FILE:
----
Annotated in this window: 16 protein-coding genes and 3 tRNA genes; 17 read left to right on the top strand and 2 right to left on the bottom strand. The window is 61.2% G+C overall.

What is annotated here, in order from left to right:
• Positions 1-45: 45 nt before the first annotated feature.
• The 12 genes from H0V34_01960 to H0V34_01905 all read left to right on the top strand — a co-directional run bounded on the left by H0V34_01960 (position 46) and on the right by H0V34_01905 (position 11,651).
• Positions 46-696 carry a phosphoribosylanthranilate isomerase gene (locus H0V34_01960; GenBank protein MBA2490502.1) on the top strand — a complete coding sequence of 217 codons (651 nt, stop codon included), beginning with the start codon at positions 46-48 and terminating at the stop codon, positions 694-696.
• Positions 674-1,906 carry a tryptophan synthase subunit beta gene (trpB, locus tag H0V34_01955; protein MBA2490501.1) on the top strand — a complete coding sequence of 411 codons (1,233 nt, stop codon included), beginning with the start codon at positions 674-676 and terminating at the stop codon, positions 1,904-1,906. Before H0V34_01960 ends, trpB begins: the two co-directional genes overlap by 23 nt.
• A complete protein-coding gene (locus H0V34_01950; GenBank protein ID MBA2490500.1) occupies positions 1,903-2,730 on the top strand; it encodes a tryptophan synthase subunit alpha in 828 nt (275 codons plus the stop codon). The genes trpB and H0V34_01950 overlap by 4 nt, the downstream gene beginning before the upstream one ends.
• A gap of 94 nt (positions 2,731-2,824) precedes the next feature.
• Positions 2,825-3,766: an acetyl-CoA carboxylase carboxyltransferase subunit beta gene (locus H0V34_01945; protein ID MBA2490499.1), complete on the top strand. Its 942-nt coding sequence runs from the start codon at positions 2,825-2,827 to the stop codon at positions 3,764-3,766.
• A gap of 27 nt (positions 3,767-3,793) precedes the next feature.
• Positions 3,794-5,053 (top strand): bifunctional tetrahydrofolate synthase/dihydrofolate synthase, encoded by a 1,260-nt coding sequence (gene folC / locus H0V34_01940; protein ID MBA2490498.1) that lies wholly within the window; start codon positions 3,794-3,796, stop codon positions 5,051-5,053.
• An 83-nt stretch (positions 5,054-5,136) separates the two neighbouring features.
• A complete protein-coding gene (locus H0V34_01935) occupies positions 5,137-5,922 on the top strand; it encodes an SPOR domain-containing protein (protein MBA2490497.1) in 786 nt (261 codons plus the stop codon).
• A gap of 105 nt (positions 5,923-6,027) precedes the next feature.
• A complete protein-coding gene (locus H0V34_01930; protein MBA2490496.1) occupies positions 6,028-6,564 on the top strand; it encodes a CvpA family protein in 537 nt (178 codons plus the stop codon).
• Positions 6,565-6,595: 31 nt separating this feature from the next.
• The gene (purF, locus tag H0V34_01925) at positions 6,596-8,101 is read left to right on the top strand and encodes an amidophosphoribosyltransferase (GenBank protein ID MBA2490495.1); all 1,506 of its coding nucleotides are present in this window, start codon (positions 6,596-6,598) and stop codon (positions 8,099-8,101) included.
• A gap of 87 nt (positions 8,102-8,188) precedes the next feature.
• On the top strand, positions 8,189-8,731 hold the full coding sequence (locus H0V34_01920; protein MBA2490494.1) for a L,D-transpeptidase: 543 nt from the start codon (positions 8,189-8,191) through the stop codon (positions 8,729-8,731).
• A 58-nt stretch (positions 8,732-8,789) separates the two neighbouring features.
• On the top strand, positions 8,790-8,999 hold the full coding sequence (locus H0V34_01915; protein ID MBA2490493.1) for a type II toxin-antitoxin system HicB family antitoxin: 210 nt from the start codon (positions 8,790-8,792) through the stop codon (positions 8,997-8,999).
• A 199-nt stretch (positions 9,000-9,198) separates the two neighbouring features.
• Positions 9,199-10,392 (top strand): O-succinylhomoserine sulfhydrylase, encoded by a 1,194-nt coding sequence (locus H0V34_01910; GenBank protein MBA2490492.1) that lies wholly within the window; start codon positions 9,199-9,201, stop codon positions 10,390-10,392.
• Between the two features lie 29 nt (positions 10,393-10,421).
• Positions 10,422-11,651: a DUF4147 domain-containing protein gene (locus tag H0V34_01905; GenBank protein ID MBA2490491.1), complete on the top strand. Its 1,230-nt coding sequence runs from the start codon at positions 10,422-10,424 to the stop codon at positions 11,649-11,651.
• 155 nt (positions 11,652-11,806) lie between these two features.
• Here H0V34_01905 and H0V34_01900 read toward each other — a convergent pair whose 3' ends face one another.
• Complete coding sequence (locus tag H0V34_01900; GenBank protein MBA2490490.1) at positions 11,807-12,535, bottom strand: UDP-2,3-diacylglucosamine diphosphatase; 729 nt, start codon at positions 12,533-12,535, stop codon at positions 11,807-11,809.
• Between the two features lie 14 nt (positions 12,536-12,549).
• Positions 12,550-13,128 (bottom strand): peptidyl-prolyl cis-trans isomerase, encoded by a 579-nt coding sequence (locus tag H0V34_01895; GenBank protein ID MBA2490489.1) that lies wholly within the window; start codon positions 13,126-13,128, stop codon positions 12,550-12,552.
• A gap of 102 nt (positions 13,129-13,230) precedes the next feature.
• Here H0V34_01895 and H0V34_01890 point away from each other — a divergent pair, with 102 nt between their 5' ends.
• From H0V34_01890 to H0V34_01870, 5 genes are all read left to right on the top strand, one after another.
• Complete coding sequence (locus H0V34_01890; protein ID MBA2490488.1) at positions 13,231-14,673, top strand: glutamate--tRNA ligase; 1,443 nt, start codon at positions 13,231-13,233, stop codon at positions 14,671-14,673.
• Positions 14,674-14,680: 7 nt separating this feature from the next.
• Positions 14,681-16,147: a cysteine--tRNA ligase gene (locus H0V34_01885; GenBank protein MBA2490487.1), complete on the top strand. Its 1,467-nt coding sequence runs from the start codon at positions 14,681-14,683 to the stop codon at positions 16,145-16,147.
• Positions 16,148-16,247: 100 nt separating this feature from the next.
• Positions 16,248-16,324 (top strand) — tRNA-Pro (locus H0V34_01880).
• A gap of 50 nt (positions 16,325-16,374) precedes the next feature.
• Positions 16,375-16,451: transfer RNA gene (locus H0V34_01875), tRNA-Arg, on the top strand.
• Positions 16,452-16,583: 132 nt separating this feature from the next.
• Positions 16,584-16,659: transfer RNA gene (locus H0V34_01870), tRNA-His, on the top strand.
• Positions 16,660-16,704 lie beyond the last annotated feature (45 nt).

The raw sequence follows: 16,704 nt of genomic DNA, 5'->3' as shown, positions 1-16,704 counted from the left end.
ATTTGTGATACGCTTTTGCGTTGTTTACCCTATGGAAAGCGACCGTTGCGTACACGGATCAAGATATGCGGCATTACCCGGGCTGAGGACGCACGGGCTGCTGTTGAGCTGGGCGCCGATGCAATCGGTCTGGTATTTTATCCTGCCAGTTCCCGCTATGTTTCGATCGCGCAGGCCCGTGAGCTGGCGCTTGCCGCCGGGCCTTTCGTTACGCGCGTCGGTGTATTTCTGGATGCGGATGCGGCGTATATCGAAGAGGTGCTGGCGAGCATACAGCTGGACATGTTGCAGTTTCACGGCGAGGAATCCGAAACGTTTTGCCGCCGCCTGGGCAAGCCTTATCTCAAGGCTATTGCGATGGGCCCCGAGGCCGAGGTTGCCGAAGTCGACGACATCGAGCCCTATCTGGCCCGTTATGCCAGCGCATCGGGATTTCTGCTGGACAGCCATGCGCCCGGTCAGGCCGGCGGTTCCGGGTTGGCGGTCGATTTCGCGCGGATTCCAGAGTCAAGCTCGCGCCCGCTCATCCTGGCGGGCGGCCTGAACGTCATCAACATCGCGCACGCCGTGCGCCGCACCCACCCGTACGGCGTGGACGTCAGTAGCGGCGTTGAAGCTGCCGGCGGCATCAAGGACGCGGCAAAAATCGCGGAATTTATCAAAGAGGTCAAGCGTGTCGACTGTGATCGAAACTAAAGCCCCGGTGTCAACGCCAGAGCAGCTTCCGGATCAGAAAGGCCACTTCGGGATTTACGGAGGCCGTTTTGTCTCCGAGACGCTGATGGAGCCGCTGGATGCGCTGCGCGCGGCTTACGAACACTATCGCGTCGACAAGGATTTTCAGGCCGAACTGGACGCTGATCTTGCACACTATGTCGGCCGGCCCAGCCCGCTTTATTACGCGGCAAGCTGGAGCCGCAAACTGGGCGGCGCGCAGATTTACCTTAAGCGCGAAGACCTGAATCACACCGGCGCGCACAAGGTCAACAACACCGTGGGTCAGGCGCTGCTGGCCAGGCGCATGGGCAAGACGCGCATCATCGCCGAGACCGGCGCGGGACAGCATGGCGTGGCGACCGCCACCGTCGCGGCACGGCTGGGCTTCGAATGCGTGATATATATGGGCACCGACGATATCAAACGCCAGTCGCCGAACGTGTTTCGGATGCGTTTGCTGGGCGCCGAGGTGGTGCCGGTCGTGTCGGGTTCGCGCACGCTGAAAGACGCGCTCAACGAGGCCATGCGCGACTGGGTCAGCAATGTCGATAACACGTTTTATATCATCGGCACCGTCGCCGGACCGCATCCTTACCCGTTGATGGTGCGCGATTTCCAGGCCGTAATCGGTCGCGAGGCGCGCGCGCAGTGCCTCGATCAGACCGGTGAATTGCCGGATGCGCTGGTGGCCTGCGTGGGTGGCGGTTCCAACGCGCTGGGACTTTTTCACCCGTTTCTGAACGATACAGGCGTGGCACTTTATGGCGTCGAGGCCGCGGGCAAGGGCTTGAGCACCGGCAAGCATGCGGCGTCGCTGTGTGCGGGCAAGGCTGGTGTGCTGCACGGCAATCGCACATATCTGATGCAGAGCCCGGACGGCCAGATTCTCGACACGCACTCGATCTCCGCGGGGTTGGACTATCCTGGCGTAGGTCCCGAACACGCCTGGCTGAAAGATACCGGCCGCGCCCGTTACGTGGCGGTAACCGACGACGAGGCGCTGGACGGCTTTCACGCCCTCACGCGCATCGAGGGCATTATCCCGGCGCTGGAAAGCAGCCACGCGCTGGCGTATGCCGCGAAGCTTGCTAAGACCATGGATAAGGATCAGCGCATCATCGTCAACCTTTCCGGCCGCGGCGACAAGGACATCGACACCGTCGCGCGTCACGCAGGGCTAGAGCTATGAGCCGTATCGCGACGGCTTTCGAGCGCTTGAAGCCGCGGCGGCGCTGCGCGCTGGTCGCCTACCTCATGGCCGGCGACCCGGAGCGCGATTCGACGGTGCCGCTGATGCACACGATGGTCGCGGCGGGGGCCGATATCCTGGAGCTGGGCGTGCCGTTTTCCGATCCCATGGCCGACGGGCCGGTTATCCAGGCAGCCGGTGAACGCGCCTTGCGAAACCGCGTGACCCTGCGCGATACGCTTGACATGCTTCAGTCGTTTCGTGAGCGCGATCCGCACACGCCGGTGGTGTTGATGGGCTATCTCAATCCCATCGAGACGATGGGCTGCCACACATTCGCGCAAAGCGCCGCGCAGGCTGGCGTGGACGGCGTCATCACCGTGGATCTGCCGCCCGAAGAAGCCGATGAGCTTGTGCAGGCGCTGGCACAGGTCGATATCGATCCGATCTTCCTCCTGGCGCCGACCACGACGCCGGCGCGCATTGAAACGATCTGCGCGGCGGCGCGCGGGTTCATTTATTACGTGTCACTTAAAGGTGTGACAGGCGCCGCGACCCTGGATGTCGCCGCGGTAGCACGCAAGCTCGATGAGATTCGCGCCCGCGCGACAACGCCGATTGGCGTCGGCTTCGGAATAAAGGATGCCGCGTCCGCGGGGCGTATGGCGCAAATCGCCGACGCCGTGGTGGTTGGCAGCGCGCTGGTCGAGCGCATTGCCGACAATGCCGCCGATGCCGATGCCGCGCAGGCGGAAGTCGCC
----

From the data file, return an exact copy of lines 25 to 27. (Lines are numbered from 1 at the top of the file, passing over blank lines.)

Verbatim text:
• Positions 10,422-11,651: a DUF4147 domain-containing protein gene (locus tag H0V34_01905; GenBank protein ID MBA2490491.1), complete on the top strand. Its 1,230-nt coding sequence runs from the start codon at positions 10,422-10,424 to the stop codon at positions 11,649-11,651.
• 155 nt (positions 11,652-11,806) lie between these two features.
• Here H0V34_01905 and H0V34_01900 read toward each other — a convergent pair whose 3' ends face one another.